Comments

Re: Duke Journal Analysis: Schwarzenegger v.EMA

If only there was a way to sit in on that trial and play GTA on a PSP in the back. It'd be awesome.

-Austin from Oregon

Feel free to check out my blog.

Re: Duke Journal Analysis: Schwarzenegger v.EMA

They've already got clerks playing Mortal Kombat...

Re: Duke Journal Analysis: Schwarzenegger v.EMA

You know what ? A couple of weeks ago, I actually DREAMT that the Supreme Court would actually approve this California Law

This being said, I also dreamt that I was thrown in jail, so...

 

 
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Have you visited a video game arcade in the last year?:

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MechaTama31I sure have. Dorky's barcade in Tacoma, WA.08/20/2014 - 5:56pm
Matthew WilsonI have not been to a arcade in years. I know arcades are still big in japan.08/20/2014 - 5:38pm
Sleaker@AE - Ah no it's called GroundKontrol - I was just referring to it as a Bar-Arcade.08/20/2014 - 4:39pm
Andrew EisenStill looking for confirmation that High Moon Studios (dev behind the PS3/360 versions) isn't working on it.08/20/2014 - 4:38pm
ZenGotcha.08/20/2014 - 4:37pm
Andrew EisenI already updated the story with it!08/20/2014 - 4:36pm
Zenhttp://www.gonintendo.com/s/235574-treyarch-isn-t-working-call-of-duty-advanced-warfare-for-wii-u-either08/20/2014 - 4:36pm
ZenLet me send the link for the Tweet as well...they state Treyarch is not working on it. Grabbing it now.08/20/2014 - 4:34pm
Andrew EisenWhere does it say that "NO dev is working on it"?08/20/2014 - 4:33pm
ZenHere's the link for my last comment: http://www.ign.com/articles/2014/08/20/call-of-duty-advanced-warfare-not-coming-to-wii-u08/20/2014 - 4:24pm
ZenWell, Call of Duty is skipping Wii U completely it seems...they updated that NO dev is working on it. Great way to just skip a market.08/20/2014 - 4:24pm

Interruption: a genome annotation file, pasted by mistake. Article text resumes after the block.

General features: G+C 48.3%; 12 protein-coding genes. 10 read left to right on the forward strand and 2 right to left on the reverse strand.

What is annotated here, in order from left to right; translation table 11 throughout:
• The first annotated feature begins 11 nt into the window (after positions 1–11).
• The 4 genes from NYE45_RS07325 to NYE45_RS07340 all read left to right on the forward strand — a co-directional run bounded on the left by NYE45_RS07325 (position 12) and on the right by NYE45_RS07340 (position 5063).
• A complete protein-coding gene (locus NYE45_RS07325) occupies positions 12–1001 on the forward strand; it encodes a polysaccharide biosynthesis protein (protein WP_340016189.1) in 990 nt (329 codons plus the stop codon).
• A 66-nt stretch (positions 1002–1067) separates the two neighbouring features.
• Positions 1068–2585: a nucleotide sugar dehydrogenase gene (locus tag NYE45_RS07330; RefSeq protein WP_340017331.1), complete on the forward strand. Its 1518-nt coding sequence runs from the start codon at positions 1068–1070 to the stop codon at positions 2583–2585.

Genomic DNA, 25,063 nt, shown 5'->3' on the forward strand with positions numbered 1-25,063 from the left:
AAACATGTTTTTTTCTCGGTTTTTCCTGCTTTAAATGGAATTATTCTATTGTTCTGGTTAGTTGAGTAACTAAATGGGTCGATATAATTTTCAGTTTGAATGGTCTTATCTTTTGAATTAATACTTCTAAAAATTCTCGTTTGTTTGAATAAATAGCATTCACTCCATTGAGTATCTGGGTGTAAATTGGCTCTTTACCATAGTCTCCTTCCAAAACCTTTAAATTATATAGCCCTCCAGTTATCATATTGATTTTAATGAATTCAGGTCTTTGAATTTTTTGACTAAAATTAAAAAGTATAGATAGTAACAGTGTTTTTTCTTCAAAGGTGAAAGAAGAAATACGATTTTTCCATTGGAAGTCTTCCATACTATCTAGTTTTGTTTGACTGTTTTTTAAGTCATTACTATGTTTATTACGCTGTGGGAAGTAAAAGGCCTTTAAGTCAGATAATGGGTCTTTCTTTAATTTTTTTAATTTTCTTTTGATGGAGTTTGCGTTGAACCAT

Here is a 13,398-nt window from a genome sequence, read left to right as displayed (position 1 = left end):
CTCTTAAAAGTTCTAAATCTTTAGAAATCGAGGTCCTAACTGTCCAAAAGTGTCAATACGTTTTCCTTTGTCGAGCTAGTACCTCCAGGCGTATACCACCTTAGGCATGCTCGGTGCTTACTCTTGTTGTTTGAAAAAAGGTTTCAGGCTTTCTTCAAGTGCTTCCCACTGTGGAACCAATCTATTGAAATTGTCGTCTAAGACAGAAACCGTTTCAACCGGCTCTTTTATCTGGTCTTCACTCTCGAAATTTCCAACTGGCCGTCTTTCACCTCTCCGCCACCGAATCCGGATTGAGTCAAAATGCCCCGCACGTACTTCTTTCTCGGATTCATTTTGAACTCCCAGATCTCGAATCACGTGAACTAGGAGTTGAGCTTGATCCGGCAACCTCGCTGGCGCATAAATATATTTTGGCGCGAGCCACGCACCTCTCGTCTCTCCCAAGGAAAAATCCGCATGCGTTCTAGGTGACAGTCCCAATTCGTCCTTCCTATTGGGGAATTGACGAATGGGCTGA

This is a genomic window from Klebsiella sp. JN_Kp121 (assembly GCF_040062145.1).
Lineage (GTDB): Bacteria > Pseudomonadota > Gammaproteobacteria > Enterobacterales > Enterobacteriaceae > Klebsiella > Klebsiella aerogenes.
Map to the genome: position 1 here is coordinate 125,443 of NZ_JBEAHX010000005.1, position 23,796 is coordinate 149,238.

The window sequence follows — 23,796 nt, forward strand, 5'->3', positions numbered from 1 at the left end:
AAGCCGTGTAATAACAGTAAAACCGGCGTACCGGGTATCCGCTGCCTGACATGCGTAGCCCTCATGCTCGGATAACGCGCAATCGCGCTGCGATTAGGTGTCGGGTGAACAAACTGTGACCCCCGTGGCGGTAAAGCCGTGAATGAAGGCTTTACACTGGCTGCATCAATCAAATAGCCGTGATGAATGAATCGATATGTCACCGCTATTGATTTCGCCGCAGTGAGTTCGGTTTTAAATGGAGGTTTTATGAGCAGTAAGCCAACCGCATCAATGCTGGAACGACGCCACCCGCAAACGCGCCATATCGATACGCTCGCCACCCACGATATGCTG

Andrew EisenYeah, Dave and Busters back in 2011 was the last time for me.08/20/2014 - 4:16pm
ZenWell, I tried lol. We just got a Dave and Busters on the beach but haven't been there yet...may go this weekend.08/20/2014 - 3:52pm
Andrew EisenIt's called The Bar-Arcade? Missed opportunity. I would have gone with Barcade.08/20/2014 - 3:25pm
SleakerThe Bar-Arcade however did have a lot of good pinball machines, they were however always taken as the place was packed..08/20/2014 - 1:17pm
Sleakerso I've been to an Arcade-Bar, not that great of a place has some okay machines, but generally over-packed. And then all the kid-friendly ones have is ticket-games nothing actually good unfortunately :(08/20/2014 - 1:14pm
Andrew EisenIf it has an area dedicated to arcade machines, I'd say it counts. Arcade machine in your house though, nope.08/20/2014 - 12:16pm
ZenDoes it count if you have actual arcade machines in your house?08/20/2014 - 12:01pm
E. Zachary KnightWith the current poll, I guess it all depends on how one defines "arcade". If Chuck E Cheese or similar multipurpose businesses count, then that is a yes for me.08/20/2014 - 11:59am
ZenLet the ax fall Sleaker...lessons MUST be learned...08/20/2014 - 11:44am